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Sea The Stars Story

Sometimes the very best stories have the strangest origins. The Sea The Stars tale can be traced back to Epsom Oaks day 2004. If Christopher Tsui had not got himself along to the Epsom Downs that day, it is probable that Sea The Stars, odds-on favourite for this afternoon’s Prix de l’Arc de Triomphe at Longchamp, and possibly the best racehorse that this generation has seen, would never have come into being.

The story goes something like this. Tsui, a 23-year-old Economics student in London at the time, was blown away by the performance that Ouija Board put up in winning the Oaks, obliterating her rivals and coming home seven lengths clear. As it happened, the filly that finished second, the main focus of Tsui’s attention, was All Too Beautiful, a daughter of the Tsui family’s top broodmare, 1993 Prix de l’Arc de Triomphe winner Urban Sea. Any filly that could beat All Too Beautiful by seven lengths must be a special filly. Tsui noted that Ouija Board was by Cape Cross, went home to Hong Kong and discussed the performance with his mother Ling.

Rewind the story a little. Earlier that year, Urban Sea had given birth to a foal by Green Desert, the sire of Cape Cross, and was in foal again to the same stallion. Mrs Ling Tsui had also been impressed with Ouija Board, but she was also taken with some of the other results that the young stallion Cape Cross was getting. She resolved that, the following year, she would send her mare to Cape Cross, and so the Sea The Stars story began. The resultant foal was born at the Irish National Stud at 11.20pm on 6th April 2006.

John Clarke, manager of the National Stud, well remembers Sea The Stars as he made his first baby steps.

“He was a big heavy foal,” recalls Clarke, “but he was beautifully put together. He was always a very nice foal, he was trouble-free, never sick a day in his life, he was just a very easy horse in every way. He was always a very easy mover, a good walker, good temperament. He just had this quality, a little arrogance, I am superior to every other horse. He has it in spades, the look of a king. Always had it.”

The foal was never going to the sales. Early on in his life, Mrs Ling decided that she would like to keep him, that it would be good for the horse to race in Christopher’s now famous yellow silks, purple cap, yellow star on cap.

He developed into just the most unbelievably smashing yearling,” says Clarke. “Right through his yearling days, he was one of those yearlings who did well physically. Every time you saw him you thought to yourself, ‘God, that yearling has done really well.’ Of course, you don’t know how good the engine is going to be and you don’t know what their mind is going to be like, but you hope. He was with us until the first week in October. We gave him a semi-sales prep, just taught him manners, to walk, to stand, and then we sent him off to John Oxx’s.”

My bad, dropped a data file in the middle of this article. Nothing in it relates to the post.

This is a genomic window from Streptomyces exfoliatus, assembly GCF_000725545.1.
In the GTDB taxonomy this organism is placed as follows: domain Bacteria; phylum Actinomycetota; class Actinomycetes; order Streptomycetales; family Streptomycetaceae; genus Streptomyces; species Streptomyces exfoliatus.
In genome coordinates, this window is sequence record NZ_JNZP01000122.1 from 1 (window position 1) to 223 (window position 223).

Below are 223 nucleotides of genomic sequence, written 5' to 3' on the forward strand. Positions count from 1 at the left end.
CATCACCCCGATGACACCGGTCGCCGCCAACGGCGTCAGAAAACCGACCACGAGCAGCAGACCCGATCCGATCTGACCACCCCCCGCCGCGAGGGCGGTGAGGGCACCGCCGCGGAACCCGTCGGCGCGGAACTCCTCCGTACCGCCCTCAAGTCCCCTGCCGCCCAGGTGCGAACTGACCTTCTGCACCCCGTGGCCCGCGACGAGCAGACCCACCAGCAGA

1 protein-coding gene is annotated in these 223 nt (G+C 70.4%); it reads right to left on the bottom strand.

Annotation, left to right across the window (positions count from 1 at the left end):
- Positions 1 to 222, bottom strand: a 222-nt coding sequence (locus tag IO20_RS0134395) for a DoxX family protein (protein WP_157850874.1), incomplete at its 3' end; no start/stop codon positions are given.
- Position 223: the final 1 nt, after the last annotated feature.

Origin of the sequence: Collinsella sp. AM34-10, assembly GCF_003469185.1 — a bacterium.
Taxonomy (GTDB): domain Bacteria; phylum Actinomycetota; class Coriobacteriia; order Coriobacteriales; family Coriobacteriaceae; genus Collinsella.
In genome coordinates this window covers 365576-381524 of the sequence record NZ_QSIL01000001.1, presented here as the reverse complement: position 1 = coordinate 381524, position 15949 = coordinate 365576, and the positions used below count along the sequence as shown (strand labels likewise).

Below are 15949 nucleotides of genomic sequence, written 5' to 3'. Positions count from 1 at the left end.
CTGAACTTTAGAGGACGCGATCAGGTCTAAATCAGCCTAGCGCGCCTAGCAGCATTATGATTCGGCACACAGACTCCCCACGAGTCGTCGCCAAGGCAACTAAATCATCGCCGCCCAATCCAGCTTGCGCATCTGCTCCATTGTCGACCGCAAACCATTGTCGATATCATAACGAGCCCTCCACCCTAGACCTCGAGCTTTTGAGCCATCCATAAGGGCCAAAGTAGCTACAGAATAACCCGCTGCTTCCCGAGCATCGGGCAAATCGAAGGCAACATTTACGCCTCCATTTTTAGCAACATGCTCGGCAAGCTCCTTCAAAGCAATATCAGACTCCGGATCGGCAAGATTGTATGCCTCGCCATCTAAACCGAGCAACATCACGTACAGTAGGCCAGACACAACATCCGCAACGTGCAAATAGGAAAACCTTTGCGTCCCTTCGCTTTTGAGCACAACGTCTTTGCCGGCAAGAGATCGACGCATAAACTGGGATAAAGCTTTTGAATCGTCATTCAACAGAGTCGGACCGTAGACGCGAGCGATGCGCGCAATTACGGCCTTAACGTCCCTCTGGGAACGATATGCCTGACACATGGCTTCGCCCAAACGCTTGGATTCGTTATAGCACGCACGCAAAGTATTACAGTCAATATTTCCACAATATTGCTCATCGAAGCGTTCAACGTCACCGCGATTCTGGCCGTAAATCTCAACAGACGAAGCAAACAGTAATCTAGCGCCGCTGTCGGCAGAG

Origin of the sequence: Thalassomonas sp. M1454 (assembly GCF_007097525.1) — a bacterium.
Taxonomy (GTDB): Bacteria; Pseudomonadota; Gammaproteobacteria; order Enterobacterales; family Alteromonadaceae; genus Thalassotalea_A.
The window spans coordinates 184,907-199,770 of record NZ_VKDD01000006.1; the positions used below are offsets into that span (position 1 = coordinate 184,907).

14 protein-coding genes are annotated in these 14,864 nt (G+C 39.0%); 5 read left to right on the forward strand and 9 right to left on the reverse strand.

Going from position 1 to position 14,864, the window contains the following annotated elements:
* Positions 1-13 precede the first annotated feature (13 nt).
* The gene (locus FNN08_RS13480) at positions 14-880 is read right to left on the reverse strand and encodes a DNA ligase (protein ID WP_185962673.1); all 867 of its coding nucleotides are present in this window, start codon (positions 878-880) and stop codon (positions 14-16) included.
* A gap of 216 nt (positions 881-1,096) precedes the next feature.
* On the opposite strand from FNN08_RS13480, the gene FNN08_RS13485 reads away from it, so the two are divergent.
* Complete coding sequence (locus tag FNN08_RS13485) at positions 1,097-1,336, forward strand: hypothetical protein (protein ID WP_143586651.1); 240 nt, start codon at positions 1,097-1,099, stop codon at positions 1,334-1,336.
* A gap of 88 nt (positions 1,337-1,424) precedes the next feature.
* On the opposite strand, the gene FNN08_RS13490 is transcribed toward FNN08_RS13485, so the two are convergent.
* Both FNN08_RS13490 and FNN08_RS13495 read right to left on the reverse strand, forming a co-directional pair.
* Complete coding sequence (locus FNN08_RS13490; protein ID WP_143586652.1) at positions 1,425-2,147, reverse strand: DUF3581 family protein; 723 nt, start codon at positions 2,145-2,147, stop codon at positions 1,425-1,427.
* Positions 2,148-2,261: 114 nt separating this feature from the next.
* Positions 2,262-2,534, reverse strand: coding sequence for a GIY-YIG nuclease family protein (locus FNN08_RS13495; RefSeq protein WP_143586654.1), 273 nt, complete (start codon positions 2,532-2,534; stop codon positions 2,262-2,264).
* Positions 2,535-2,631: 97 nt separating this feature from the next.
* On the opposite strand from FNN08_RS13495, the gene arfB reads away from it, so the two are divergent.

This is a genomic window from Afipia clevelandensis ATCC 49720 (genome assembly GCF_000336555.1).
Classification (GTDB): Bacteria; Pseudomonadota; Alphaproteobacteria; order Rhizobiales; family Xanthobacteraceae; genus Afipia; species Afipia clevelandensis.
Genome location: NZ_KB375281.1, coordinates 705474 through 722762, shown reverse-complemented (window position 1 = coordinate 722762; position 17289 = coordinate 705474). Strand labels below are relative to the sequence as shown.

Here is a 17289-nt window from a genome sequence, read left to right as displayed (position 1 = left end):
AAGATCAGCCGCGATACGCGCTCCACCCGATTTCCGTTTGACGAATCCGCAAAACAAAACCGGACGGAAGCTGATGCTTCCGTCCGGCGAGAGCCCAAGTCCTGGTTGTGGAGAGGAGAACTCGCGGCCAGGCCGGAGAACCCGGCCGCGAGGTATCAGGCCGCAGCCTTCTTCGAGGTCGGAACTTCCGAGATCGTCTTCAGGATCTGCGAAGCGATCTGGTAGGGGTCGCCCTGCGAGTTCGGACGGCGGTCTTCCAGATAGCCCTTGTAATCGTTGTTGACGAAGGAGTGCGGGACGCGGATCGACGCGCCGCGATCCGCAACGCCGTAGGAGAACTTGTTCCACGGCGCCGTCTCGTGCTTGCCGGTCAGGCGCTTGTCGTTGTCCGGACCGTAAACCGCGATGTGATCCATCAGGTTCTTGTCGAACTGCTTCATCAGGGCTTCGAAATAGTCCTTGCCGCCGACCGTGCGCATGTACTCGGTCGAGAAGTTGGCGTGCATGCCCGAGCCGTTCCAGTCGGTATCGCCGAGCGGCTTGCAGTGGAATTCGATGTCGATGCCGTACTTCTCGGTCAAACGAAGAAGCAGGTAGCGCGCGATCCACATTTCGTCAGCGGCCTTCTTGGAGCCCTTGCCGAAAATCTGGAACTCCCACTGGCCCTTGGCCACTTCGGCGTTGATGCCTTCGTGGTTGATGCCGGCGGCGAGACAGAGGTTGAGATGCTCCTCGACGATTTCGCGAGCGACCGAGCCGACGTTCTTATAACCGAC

John Hynes was the man entrusted with grooming and looking after the youngster on a day-to-day basis at Oxx’s. That’s just the way it worked out. Sea The Stars ended up in Box 19, the same box that both Sinndar and Alamshar had occupied before him. Hynes looked after Alamshar, Hynes looked after Sea The Stars.

“I remember very early on after the horse arrived into the yard,” says John, taking up the story. “Tony Shanahan, the head man, called me over and pointed to a little bone in the horse’s forehead, like a little horn, and said: ‘You see that there? That’s supposed to be the sign of a really good horse. I haven’t seen one of those in a long long time.’ I’ll never forget it. That was long before he ever ran.”

Sea The Stars is quiet enough at home, but he is still a colt, he’s strong and he’ll push the boundaries, he’ll have a bite at you when you try to brush his head, he’s good at getting his head around difficult angles just when you think you’re safe. Even so, Hynes finds it difficult to disguise his regard, affection if you like, for this horse. It’s there in the manner in which his tone and his face softens when he talks about him, and in the apple that he confesses to sneaking in to his box every evening.

“He loves being busy,” says Hynes. “He loves working, doing his work and coming back and being looked after. You know by him in the yard if he is well or if he isn’t, and he is well now. He’s a great horse to eat, he loves his grub.”

It has been some year so far for John Hynes, Newmarket, Epsom, Sandown, York, then back to Leopardstown. He was moved by the reception that the horse received after he won at Leopardstown, and before he won at Sandown.

“Just walking round the parade ring with him at Sandown before the Eclipse,” he says, “the reception he got was unbelievable. People clapping and cheering, just when he came into the ring. It was unbelievable. I had a lump in my throat that day just walking around with him.”

The story continues at Longchamp today.

© The Sunday Times, 4th October 2009